My dad died March 27, 2005, at the age of 64. I was 22. We shared the same birthday, which makes all of my birthdays bittersweet now.
Dad's health had decreased ever since Thanksgiving of 2004. He'd lost weight, but we chalked it up to stress and a different diet while taking care of his mother. When he finally got to the doctor in February '05, we found out that he had cirrhosis of the liver and eventually that his liver was essentially a gigantic tumor, brought on by years of alcohol abuse. They gave us the option to go through a very painful, rigorous chemo treatment, or to let him go home and pass on peacefully. His decision was to die at the house he built with his family, and I was very much at peace with this decision. On March 15, his mother passed away. We thought we'd be going to two funerals in one week because Dad was slipping away so fast.
On Easter Sunday, March 27, at 6:31 a.m., we watched as my dad took his final breath. We were all silent for several minutes until my brother said, "That's one helluva different Easter."
We had a very nice funeral home, even though we didn't know them as well as the one in his old hometown. They went above and beyond what we expected and treated us like family. Everyone complimented our selections for the services. All of us family members got a DVD of the picture/music presentation, which was helpful.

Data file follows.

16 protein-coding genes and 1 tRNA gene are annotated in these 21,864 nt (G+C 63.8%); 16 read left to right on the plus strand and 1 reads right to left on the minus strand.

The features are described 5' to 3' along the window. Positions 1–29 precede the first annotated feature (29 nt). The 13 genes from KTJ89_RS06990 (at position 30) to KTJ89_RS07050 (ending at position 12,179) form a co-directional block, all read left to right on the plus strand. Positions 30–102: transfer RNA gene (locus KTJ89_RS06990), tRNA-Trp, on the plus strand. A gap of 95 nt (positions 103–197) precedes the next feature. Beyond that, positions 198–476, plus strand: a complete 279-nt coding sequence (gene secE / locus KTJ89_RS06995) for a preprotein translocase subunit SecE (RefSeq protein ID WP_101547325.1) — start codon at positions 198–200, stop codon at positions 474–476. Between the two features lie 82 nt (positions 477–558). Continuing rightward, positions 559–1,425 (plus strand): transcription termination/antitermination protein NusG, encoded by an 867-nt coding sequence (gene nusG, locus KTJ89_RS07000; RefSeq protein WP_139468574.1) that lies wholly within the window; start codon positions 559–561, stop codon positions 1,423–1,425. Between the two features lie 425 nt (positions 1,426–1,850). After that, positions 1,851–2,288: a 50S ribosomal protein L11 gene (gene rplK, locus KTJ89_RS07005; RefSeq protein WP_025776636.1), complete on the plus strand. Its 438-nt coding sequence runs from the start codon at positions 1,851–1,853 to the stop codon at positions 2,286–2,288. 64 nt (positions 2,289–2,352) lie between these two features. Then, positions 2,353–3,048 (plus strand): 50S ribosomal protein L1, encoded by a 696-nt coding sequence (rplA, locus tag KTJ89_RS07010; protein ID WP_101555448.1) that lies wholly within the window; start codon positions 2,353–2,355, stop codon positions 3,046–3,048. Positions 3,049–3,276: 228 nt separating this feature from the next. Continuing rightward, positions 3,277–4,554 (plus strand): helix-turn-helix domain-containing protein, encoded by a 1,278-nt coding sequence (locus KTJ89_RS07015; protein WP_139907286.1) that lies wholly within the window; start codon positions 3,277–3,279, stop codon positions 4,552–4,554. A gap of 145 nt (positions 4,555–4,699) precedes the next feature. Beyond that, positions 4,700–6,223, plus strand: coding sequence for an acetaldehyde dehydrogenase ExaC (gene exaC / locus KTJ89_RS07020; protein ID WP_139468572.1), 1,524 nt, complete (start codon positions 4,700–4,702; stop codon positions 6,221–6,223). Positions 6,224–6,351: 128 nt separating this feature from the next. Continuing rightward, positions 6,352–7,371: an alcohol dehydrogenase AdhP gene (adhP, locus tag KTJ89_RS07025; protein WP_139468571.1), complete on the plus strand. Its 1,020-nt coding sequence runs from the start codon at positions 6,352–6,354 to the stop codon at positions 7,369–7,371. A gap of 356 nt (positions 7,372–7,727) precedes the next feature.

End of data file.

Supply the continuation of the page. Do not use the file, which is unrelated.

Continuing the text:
I grieve to this day. I am at peace with him, I forgave him for all the times he hurt me and I made sure the last thing I told him was that I loved him. The pain never goes away, though. Little things, like driving down our driveway, oftentimes remind me of him. Seeing families together with two parents..that's a constant reminder. I always dread the mentioning of my "parents" as if to assume that I still have them both. Oh, how I wish I did. What I miss the most besides the way he smelled while getting ready for work, is the advice he always had for me. I never liked to admit it, but he really did know what he was talking about. I am thankful for the many nuggets of wisdom I was able to receive from him.
Thanks, Dad. You might not have been the greatest, but you were MY dad.